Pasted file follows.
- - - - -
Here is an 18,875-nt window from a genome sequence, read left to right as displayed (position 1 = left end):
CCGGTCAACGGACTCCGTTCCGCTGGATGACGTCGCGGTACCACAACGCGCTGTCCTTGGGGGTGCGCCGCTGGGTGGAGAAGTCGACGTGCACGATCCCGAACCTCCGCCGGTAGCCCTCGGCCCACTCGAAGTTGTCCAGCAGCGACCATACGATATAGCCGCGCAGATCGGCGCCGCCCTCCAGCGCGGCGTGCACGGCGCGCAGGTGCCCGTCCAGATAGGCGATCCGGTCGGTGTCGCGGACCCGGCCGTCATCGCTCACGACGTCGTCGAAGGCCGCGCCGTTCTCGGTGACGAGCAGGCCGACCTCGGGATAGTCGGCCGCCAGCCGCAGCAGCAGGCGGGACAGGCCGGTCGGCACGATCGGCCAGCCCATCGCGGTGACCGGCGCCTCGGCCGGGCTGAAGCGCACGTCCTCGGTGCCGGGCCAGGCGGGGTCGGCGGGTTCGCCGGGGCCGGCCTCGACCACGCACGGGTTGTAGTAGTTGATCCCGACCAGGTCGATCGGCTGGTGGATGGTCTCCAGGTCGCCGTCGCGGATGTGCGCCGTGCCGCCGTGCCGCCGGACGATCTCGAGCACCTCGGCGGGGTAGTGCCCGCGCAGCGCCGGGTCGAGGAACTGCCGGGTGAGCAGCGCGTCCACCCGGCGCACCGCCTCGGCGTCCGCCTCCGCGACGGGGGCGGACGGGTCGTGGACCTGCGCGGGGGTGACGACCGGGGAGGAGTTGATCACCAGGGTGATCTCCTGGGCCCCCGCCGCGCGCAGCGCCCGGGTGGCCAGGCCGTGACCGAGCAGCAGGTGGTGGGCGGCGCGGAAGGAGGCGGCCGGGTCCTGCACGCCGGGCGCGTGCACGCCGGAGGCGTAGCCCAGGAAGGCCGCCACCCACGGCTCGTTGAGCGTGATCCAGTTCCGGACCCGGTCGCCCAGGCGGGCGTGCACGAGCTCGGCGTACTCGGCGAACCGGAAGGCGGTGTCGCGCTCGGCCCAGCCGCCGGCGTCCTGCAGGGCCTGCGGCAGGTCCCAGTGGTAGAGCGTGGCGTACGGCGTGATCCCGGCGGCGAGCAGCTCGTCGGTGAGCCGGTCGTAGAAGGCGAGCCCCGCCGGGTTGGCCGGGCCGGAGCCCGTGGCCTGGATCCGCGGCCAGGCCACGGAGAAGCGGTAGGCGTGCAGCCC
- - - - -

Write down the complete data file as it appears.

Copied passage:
Here is an 18,875-nt window from a genome sequence, read left to right as displayed (position 1 = left end):
CCGGTCAACGGACTCCGTTCCGCTGGATGACGTCGCGGTACCACAACGCGCTGTCCTTGGGGGTGCGCCGCTGGGTGGAGAAGTCGACGTGCACGATCCCGAACCTCCGCCGGTAGCCCTCGGCCCACTCGAAGTTGTCCAGCAGCGACCATACGATATAGCCGCGCAGATCGGCGCCGCCCTCCAGCGCGGCGTGCACGGCGCGCAGGTGCCCGTCCAGATAGGCGATCCGGTCGGTGTCGCGGACCCGGCCGTCATCGCTCACGACGTCGTCGAAGGCCGCGCCGTTCTCGGTGACGAGCAGGCCGACCTCGGGATAGTCGGCCGCCAGCCGCAGCAGCAGGCGGGACAGGCCGGTCGGCACGATCGGCCAGCCCATCGCGGTGACCGGCGCCTCGGCCGGGCTGAAGCGCACGTCCTCGGTGCCGGGCCAGGCGGGGTCGGCGGGTTCGCCGGGGCCGGCCTCGACCACGCACGGGTTGTAGTAGTTGATCCCGACCAGGTCGATCGGCTGGTGGATGGTCTCCAGGTCGCCGTCGCGGATGTGCGCCGTGCCGCCGTGCCGCCGGACGATCTCGAGCACCTCGGCGGGGTAGTGCCCGCGCAGCGCCGGGTCGAGGAACTGCCGGGTGAGCAGCGCGTCCACCCGGCGCACCGCCTCGGCGTCCGCCTCCGCGACGGGGGCGGACGGGTCGTGGACCTGCGCGGGGGTGACGACCGGGGAGGAGTTGATCACCAGGGTGATCTCCTGGGCCCCCGCCGCGCGCAGCGCCCGGGTGGCCAGGCCGTGACCGAGCAGCAGGTGGTGGGCGGCGCGGAAGGAGGCGGCCGGGTCCTGCACGCCGGGCGCGTGCACGCCGGAGGCGTAGCCCAGGAAGGCCGCCACCCACGGCTCGTTGAGCGTGATCCAGTTCCGGACCCGGTCGCCCAGGCGGGCGTGCACGAGCTCGGCGTACTCGGCGAACCGGAAGGCGGTGTCGCGCTCGGCCCAGCCGCCGGCGTCCTGCAGGGCCTGCGGCAGGTCCCAGTGGTAGAGCGTGGCGTACGGCGTGATCCCGGCGGCGAGCAGCTCGTCGGTGAGCCGGTCGTAGAAGGCGAGCCCCGCCGGGTTGGCCGGGCCGGAGCCCGTGGCCTGGATCCGCGGCCAGGCCACGGAGAAGCGGTAGGCGTGCAGCCC